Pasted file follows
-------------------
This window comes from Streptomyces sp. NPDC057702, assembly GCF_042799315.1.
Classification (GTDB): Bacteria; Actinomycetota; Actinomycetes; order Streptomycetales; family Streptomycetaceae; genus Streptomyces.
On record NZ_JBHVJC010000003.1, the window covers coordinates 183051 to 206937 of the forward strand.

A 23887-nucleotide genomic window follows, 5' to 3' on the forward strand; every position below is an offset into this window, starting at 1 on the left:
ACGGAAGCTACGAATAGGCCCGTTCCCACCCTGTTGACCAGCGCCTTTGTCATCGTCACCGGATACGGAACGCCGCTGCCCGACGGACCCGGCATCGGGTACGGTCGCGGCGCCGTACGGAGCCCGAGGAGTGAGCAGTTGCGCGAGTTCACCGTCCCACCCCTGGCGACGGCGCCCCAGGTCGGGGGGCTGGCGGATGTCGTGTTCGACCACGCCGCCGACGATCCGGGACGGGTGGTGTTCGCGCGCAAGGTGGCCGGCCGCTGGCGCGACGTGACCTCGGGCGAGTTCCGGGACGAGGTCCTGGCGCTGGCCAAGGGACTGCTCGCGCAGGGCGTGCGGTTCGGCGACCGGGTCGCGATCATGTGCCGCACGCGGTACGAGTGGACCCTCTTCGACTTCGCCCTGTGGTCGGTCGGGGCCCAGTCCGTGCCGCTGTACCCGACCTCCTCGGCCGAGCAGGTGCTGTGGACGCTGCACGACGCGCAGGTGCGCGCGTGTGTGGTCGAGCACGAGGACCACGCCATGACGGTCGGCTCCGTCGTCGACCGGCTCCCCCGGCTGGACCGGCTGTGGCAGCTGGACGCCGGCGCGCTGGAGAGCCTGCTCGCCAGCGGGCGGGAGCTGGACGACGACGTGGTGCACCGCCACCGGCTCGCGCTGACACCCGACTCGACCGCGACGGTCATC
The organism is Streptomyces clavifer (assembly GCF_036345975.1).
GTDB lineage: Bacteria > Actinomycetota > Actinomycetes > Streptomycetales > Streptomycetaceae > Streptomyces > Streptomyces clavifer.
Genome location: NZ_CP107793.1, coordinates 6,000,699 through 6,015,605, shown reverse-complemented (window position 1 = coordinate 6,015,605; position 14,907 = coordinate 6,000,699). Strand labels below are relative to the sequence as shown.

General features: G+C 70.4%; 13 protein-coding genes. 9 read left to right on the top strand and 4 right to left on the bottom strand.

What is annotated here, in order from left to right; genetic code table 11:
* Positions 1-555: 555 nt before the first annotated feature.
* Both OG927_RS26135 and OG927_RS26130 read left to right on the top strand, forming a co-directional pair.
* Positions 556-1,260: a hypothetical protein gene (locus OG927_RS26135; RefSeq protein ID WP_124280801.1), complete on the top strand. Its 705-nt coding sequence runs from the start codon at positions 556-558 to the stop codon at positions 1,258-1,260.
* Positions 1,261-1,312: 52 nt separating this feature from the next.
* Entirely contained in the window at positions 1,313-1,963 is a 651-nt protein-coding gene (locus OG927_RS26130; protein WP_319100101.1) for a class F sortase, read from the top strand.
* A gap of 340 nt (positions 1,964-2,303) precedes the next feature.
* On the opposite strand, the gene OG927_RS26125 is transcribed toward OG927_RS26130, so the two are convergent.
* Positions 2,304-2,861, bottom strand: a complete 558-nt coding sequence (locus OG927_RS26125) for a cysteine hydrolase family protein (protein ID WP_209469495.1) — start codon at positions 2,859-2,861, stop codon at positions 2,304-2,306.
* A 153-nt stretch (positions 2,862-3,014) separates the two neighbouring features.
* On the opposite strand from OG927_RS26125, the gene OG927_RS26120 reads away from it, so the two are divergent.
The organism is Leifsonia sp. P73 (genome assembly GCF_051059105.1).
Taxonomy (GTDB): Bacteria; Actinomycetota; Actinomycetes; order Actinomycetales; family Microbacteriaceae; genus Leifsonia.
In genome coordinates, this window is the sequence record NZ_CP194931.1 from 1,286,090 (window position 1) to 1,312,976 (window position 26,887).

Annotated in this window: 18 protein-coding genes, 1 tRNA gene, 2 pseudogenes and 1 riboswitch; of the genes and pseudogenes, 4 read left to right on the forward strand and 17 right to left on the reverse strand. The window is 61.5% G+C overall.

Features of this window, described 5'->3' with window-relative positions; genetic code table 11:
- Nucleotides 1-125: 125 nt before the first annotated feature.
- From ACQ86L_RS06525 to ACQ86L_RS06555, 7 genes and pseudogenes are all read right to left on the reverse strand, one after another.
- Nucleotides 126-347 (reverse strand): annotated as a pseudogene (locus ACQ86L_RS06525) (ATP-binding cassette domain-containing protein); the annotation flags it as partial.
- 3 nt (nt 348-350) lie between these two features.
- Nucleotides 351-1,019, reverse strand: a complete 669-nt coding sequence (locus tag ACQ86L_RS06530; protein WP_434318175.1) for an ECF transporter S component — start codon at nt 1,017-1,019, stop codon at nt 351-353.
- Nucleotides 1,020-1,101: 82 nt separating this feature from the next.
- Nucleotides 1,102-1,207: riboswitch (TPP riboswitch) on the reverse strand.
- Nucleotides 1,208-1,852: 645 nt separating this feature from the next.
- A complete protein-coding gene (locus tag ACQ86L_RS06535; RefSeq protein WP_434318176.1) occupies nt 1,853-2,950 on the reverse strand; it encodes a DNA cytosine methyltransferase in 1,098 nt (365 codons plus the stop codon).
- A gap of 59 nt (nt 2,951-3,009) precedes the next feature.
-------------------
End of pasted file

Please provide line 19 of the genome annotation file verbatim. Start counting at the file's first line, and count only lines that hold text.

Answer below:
* A 153-nt stretch (positions 2,862-3,014) separates the two neighbouring features.